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Summer School for 7th, 8th graders, student teachers to be offered
STANFORD -- The Stanford Summer Teaching School will open its doors this summer for the second time to more than 300 seventh and eighth graders from school districts all over the Peninsula.
The summer school brings together student teachers from the Stanford University School of Education with experienced master teachers in a five-week training program. The Stanford students and master teachers will work together to provide current pupils from area schools with basic skills through intensive coursework in an enriching classroom format. Located at the Jane Lathrop Stanford Middle School in Palo Alto, the summer school will run from Tuesday, June 27, to Friday, July 28. Classes will be held from 9 a.m. to 1:30 p.m. and will include a lunch break.
Approximately four student teachers will be paired with each master teacher in a classroom with a student-adult ratio of no more than five to one. The children, many of whom are accustomed to a ratio of one teacher to 30 students in large, traditional classes, can benefit from this unique interaction. For student teachers, it is a chance to learn from their peers and from seasoned professionals; for master teachers, it is an opportunity to meet other educators and offer lively, often experimental, courses.
"We have a school that has made an enormous difference in the quality of the teacher ed program and the quality of the student teachers," said Beverly Carter, director of the Stanford Teacher Education Program at the Graduate School of Education.
Students either will be sponsored by their school districts (according to varying criteria of who might most benefit from the program) or can attend on a tuition basis through Stanford University ($200 for five weeks of instruction). General sponsorship of the program is through area districts, Stanford University and donations from community leaders. The San Mateo County Office of Education is the fiscal agent and Palo Alto Unified is providing the facilities. Other participating districts include Las Lomitas, Los Altos, Menlo Park, Milpitas Unified, Palo Alto Unified, Portola Valley and San Jose Unified.
Last year's pilot program meant a more positive but also more demanding experience for many pupils, teachers said.
"Many of their experiences with school had been negative, and they brought that view with them to the classroom," said Bob Jordan, an English teacher in San Jose and one of last year's master teachers. "But they came out of this program seeing that their previous experience was not the sum total of all that could happen in school."
"We got high marks from the kids for listening to them and caring about them," said Stephanie Rico, another master teacher who participated in the program last year.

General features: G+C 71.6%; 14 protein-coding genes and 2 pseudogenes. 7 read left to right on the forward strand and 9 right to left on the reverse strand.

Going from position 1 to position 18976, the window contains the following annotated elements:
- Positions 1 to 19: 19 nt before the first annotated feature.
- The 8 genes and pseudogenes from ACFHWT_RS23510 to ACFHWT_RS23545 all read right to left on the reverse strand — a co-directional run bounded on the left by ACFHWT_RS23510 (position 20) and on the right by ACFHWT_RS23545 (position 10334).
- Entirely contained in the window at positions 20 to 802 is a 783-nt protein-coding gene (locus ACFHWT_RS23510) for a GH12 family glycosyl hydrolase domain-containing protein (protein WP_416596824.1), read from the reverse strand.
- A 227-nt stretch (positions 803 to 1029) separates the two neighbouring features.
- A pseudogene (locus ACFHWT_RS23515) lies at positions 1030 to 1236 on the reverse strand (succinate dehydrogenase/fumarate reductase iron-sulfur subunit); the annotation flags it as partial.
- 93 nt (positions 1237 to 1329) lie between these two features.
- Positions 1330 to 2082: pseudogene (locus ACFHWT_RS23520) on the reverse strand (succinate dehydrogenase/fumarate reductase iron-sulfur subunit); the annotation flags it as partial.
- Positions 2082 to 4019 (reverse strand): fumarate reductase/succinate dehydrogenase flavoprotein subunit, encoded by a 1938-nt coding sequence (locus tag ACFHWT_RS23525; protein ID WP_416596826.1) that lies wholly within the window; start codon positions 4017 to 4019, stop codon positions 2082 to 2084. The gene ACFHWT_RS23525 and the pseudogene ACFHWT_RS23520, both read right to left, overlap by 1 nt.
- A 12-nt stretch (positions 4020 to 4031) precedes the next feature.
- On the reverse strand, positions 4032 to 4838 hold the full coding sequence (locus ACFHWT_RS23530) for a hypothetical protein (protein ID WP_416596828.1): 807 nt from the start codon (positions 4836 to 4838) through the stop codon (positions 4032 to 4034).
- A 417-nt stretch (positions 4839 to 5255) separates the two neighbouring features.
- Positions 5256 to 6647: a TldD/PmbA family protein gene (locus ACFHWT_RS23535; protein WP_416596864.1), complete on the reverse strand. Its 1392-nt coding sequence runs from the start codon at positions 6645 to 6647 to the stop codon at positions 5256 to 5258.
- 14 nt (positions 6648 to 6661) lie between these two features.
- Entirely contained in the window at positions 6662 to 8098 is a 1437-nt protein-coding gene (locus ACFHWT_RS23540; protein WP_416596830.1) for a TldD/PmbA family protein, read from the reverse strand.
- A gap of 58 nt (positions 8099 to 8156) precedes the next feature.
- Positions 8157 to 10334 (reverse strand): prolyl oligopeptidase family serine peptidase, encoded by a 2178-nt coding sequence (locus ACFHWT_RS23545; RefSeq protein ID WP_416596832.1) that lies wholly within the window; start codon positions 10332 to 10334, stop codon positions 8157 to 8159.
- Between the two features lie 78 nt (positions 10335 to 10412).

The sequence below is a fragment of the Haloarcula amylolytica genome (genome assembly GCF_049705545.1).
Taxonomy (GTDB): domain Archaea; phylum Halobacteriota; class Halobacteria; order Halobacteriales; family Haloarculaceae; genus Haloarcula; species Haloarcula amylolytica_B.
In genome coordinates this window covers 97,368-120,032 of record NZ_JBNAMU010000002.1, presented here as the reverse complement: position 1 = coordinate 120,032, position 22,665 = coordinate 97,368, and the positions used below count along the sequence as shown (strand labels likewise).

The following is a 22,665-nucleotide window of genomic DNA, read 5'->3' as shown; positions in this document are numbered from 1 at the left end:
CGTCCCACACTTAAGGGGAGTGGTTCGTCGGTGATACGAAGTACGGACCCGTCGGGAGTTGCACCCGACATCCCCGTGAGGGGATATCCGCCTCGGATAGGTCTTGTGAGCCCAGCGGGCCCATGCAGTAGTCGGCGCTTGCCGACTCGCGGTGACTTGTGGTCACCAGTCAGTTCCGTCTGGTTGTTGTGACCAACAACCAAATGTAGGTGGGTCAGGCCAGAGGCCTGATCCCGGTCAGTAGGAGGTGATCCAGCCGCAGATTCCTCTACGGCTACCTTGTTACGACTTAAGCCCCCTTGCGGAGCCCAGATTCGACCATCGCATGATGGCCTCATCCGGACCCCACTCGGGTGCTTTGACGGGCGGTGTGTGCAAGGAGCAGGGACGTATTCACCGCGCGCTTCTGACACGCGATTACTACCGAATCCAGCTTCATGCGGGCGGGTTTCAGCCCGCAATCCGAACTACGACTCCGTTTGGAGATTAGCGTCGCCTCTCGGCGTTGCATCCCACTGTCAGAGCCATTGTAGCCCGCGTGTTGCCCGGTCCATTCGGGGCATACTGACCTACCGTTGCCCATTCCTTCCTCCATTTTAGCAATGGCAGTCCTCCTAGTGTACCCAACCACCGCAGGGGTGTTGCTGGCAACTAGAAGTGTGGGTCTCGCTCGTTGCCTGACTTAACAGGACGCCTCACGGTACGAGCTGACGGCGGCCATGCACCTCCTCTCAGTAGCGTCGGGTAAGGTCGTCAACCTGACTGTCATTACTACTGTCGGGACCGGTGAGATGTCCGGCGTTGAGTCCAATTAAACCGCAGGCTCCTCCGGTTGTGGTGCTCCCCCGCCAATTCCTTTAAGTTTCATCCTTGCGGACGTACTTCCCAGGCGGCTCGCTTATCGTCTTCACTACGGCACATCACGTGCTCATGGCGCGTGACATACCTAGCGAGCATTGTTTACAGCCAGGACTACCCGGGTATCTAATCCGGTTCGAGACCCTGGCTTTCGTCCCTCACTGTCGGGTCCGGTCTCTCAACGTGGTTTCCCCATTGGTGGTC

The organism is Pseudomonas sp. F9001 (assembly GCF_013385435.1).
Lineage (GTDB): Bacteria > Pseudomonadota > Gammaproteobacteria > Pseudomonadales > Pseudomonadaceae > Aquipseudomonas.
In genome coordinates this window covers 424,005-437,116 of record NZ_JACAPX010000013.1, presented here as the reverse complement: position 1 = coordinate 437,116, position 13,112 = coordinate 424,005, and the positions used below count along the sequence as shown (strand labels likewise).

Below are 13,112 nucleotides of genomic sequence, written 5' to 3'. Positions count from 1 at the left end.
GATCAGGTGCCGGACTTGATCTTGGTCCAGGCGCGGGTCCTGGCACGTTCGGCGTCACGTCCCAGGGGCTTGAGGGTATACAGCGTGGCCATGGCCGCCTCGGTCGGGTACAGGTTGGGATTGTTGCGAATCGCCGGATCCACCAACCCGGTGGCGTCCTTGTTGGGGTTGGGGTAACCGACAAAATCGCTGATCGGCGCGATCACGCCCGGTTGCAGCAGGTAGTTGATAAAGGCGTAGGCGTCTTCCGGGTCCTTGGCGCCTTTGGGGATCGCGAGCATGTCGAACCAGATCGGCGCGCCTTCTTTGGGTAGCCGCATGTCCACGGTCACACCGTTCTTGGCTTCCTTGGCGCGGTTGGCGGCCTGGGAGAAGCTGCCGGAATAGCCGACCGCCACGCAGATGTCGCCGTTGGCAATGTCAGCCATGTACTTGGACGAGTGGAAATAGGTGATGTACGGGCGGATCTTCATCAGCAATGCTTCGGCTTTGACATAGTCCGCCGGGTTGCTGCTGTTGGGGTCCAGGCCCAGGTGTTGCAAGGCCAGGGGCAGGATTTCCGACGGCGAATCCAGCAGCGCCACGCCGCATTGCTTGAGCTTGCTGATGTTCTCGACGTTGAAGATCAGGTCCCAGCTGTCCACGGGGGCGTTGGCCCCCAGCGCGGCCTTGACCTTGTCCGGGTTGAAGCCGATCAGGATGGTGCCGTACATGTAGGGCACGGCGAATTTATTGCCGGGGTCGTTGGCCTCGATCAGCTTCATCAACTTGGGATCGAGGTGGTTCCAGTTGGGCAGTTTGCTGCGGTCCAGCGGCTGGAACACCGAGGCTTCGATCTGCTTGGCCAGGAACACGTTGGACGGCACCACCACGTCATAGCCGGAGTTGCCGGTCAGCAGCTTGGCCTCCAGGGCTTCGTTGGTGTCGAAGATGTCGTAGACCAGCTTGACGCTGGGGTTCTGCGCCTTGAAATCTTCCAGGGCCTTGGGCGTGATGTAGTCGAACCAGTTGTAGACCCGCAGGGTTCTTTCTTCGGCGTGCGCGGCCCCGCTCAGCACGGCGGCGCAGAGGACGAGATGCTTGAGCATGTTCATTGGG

For student teachers, the program was a unique way to gain practical experience in a supportive environment. "It helped me learn about my peers in the program and introduced me to some important master teachers," said Josh Edelman, a student teacher from last summer. "It improved my ability to understand diversity -- from the range of ability levels to cultural and ethnic issues."
"The student teachers at the summer school got a sophisticated understanding of teaching based on a very concrete experience," Jordan said. "They had time to debrief common experiences, sharpen their skills by observing each other and see the values and backgrounds that the pupils bring to a classroom."
The master teachers, all credentialed and selected for their outstanding teaching and creative approaches, set the tone for the school -- beginning with designing their own courses. Much of the coursework includes interdisciplinary approaches and emphasizes critical thinking. For example, in a computer-based mathematics course titled "Antarctica" offered last year and again this year, students worked in teams as architects designing a science station meant to house four scientists for two years. The design process required mastery of such concepts as scale, functions, and dependent variables.
Organizers say they hope that the Summer Teaching School will prove to be a model of trust and collaboration in the overcoming of boundaries -- between school districts, sources of funding and administration, students and teachers, and socio- economic backgrounds.
"To blend all of these backgrounds and experiences into one rejuvenates a lot of what gets taken for granted in a classroom," said Felton Owens, the principal for the Summer School in 1994 and again this summer. "We'll do an even better job this year."
Enrollment is limited. For more information and to order a catalog, contact James Shabazz, Stanford Teacher Education Program (STEP), CERAS Building 309, Stanford University, Stanford, CA 94305-3084; (415)723-4891.
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